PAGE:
A few years ago, my friend Tiffany and I visited New York City during the holidays. It’s such a beautiful time of the year to visit, with the charm of the urban tree lots, Union Square Holiday Market(which is a U.S. version of Europe’s Christmas markets and really great), and decorations all around. I especially love the old office buildings with their gilded names on their front doors and it clicked in a little inspiration for me. Each Christmas since, I’ve been painting a little gilded Christmas greeting on our pantry door for an extra bit of cheer. Here’s an easy step-by-step guide to show you how to make your own.

Here’s how to create your own gilded window. Start with printing out your message on thick cardstock paper. I like using a simple font that looks like what you’d see on the old office doors. Arial Bold works nicely.

Then cut out the letters with an X-acto knife, saving the center of the O’s and cutting those out next. (I use this handy Fiskar cutting mat from JoAnn's for all of the cutting).

Next, tape the stencil on the back side of the window. (The window is smooth on the back side of my pantry door. If it was rippled on both sides, it wouldn’t work because you need a smooth surface to work on.) Although I’ve used clear tape here, painter’s tape works best because it’s easily removed.

Next I add tape to the O Centers and stick them on the window:

Now it’s time to prepare the painting supplies:

  1. Paper Plate
  2. Metallic Gold Washable Craft Paint of your choice. (The key is using metallic paint, not just gold colored, to make it look gilded).
  3. Sponge Stenciling Tool

Squeeze a little bit of the paint on the plate and gently dab your sponge into the paint:

Then carefully dab dab dab dab the paint onto the cut-out openings of the stencil. You don’t want to swipe at any time because that will cause the paint to look smeared. Only straight dabs.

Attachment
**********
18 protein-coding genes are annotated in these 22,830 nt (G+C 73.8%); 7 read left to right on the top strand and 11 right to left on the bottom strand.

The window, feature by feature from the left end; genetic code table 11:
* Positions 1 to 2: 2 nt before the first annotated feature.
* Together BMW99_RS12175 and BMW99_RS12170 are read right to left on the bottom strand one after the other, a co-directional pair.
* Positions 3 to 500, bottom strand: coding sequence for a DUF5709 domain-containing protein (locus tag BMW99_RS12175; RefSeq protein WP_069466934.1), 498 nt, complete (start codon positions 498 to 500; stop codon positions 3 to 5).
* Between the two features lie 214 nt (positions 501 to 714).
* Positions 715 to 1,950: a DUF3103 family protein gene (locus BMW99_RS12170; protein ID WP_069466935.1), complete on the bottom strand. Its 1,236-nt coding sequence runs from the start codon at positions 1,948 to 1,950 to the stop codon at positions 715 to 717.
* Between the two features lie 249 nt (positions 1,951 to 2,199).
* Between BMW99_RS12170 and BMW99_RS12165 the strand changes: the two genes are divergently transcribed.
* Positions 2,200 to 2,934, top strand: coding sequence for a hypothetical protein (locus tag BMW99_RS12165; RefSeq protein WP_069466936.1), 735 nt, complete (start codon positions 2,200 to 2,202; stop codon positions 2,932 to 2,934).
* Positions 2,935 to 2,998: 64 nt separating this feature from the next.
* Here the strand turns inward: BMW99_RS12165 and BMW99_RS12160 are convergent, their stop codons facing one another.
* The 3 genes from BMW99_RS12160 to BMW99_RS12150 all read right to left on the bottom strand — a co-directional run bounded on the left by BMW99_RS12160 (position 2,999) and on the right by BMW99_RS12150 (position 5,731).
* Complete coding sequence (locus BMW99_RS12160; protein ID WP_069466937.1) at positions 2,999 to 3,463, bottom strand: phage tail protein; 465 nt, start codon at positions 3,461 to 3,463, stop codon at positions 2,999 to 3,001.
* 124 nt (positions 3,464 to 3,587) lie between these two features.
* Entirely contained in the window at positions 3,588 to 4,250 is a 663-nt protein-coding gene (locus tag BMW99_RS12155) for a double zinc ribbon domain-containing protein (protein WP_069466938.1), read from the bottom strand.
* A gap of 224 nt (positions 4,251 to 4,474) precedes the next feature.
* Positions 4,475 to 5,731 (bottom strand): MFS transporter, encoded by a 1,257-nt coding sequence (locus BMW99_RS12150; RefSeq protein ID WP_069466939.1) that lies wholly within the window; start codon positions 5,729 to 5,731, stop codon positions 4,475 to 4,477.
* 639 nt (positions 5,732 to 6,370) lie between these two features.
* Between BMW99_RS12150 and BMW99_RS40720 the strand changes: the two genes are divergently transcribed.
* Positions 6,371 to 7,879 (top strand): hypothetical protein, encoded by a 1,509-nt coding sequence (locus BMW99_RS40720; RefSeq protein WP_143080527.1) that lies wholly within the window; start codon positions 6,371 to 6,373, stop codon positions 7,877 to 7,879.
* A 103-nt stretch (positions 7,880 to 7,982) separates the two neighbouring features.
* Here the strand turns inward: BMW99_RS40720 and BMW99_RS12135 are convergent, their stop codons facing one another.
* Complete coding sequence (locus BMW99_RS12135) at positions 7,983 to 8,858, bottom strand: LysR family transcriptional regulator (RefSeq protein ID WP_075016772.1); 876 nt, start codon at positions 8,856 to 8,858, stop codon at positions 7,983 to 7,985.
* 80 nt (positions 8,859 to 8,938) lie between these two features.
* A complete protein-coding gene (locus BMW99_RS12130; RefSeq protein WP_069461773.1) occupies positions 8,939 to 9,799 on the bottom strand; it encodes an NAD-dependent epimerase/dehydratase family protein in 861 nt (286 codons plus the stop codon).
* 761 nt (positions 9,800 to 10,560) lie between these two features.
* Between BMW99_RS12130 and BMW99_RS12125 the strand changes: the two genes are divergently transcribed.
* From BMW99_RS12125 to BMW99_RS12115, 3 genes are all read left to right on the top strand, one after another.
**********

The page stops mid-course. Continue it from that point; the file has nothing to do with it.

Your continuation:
Continue until you have close to full coverage, checking the front of the window periodically to watch your progress. You don’t want to overdo it, and you don’t want complete coverage. By leaving slight gaps, it has a slightly worn, aged look:

Once you’re satisfied with your paint job, carefully remove your stencil and pull it straight back, making sure not to touch or smudge your paint if it’s still wet. Remove any center stencil pieces as well. (In my case, the O centers). It’s as easy as that!

And I like to add a wreath to finish it off. (I use removable Command hooks to hang the wreath).

To remove paint, use cotton balls and fingernail polish remover. (I like to use gel polish remover because it works quickly).



Stay-at-home mom, Serena Thompson, dreamed of creating a fun and happy little event to sell her vintage and handmade goods. In 2002, she and some friends held the first event in her neighbor’s barn. The sale became wildly popular and began attracting visitors from across the country and recognition in national magazines. Today the event fills the Spokane County Fairgrounds and features hundreds of creatively and carefully curated spaces filled with vintage and handmade goods. Many describe it as a bucket list event, magical, inspirational, and the best vintage & handmade fair in the country. Serena describes it as the happiest on earth.



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